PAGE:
The untidiness was relayed to Wellington, where then PM John Key enforced a “No surprises” regime. Whether he wished it or not, English remained in loco parentis to the electorate by local fiat stretching back to the tremendous party influence once wielded by his redoubtable mother, Norah. He was thus kept vividly informed from all quarters of the ruction, willingly or not. A party-board grandee was dispatched south to referee, but this only escalated hostilities. One account of the official’s less unctuous entreaties to the warring parties bordered on an attempt to pervert the course of justice. Thus there were sighs of relief when the police closed the file – though this was only because Barclay refused to give a statement.

But in the process, he did confess the taping to English, who, as Deputy PM, was then obliged to act. The Gore agent’s ensuing severance was arranged through the Parliamentary Service, with a sneaky top-up from the Prime Minister’s discretionary (and handily confidential) fund to atone for the taping. All perfectly legal – but arranged with continued secrecy in mind.

From there, the sepsis might have petered out by about Lumsden but for one simple thing: people talk – especially when they’re aggrieved. For the disaffected Nats, it’s been Dolly Parton meets Samuel Taylor Coleridge all the way to Wanaka: choruses of He Done Me Wroaaannnggg alternating with lots of beady-eye-fixing à la “He stoppeth one of three. Unable to stop the ferment, Barclay tried to stare it down, repeatedly publicly denying aspects of the affair, including the secret taping. It’s those denials that goaded forth the fresh eruption of allegations this week, including delegate-stacking and secret filming.

Open and shut case

The case against Barclay is sturdy. He badly mismanaged an employment issue and may have broken the law. He then so obfuscated details of his doings as appears to amount to flat-out lying. As an MP who was once deputy chair of the law and order committee, he should have found co-operating with the police as natural as breathing. And to say his people skills lacked finesse is like saying Gareth Morgan can be a bit abrupt.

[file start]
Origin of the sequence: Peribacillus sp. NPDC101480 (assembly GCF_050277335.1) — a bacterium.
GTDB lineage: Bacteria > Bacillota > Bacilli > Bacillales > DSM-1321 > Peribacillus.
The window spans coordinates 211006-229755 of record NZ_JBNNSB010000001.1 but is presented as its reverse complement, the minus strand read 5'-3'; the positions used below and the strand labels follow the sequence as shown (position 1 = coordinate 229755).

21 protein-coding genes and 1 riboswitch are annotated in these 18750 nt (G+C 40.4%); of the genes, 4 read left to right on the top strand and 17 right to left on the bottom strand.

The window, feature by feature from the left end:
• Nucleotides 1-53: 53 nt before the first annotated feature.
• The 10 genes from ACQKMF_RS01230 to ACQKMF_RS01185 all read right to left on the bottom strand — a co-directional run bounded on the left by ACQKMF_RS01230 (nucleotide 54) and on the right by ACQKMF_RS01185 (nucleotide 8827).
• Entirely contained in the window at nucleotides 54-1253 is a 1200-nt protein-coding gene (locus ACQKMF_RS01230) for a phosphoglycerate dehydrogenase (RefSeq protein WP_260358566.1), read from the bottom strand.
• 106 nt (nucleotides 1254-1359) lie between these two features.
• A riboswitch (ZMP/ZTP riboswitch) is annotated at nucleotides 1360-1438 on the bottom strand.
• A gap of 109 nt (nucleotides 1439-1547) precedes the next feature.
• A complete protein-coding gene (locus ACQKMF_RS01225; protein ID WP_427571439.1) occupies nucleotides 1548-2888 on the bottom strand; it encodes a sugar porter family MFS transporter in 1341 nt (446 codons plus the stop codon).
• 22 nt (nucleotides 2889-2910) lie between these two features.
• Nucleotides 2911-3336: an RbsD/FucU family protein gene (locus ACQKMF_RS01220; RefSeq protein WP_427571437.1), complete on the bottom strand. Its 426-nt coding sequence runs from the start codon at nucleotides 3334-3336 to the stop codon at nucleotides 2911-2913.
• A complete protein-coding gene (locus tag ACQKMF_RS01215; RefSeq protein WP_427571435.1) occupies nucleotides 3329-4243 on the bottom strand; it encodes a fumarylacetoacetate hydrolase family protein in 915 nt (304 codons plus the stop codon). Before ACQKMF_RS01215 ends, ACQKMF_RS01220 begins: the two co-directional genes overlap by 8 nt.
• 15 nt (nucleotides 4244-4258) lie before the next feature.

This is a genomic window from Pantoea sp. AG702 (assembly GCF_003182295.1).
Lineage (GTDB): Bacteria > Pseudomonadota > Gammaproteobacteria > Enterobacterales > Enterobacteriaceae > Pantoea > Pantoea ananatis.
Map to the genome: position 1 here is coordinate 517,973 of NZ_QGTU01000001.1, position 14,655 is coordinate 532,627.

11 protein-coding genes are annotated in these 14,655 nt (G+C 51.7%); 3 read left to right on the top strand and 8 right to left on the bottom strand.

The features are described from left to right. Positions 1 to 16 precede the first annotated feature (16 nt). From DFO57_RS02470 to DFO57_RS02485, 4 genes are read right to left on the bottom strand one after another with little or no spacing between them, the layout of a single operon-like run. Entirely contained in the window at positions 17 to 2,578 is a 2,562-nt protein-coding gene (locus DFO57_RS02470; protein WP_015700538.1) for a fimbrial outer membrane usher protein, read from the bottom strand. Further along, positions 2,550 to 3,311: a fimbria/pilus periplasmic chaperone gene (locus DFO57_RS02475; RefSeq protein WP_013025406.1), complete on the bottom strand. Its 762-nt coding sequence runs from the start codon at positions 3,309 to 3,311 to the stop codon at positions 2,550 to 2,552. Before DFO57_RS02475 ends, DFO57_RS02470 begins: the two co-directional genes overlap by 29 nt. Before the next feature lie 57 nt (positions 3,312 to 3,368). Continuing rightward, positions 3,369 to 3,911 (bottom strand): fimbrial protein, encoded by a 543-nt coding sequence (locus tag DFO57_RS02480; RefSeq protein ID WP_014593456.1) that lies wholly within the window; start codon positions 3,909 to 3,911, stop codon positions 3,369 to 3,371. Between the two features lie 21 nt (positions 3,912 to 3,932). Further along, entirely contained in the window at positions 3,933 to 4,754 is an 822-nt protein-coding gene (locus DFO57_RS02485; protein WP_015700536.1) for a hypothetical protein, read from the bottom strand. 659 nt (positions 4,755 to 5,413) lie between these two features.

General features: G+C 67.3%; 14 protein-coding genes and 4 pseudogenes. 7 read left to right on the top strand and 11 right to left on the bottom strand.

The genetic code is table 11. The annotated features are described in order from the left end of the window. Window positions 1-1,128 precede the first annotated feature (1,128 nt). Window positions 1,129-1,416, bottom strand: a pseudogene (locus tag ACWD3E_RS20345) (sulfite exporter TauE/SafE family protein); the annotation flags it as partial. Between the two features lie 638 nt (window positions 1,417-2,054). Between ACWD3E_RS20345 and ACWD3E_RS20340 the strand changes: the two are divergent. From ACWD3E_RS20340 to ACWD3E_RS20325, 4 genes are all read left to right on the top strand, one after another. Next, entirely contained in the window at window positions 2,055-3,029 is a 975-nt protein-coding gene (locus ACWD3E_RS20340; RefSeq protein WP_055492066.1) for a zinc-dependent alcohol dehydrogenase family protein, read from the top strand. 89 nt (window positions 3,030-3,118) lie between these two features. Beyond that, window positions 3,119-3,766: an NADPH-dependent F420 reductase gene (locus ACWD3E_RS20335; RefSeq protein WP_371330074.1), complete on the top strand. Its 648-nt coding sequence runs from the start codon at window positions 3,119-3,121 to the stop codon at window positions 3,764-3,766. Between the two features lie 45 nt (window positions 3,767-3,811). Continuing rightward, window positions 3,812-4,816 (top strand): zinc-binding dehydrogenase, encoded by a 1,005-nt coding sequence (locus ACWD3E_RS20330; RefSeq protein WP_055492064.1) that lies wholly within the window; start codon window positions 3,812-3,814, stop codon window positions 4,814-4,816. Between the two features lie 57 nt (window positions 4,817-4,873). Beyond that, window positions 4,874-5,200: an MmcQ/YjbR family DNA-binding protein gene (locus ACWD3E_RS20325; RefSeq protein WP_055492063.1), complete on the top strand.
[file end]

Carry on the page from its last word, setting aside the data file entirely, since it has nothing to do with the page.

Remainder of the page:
Barclay’s defence is also robust. Hell hath no fury like local pooh-bahs deprived of their status. He was up against a deeply rooted cabal who deemed him an impertinent parvenu – even after he was re-selected with handsome support. As a young pup, he should have had better pastoral support from the party and caucus. And it’s beyond coincidence for this to blow up before this weekend’s conference.

But Barclay could not simply tough it out, as many supporters counselled. Any question over whether his time was up evaporated the minute the Prime Minister’s honesty was brought into question because of his mess – even though that was down to English’s own clumsiness.

English has had months to get on top of this furore and be ready to face the inevitable public questions, as well as to discipline Barclay for his mendacity and to use his considerable influence to cool down the angry locals. He either neglected or disdained to do any of those chores. That’s a serious failure of leadership.

Thus this episode tells us more of pertinence about English than about Barclay. We expect the young and inexperienced to make mistakes in the viper’s labyrinth of politics. We don’t expect seasoned players to fall into the pit along with them. English stood by while the pit was deepened month by month.

So be warned. What starts in Gore is apt to finish in gorrrrrre.

This article was first published in the July 1, 2017 issue of the New Zealand Listener.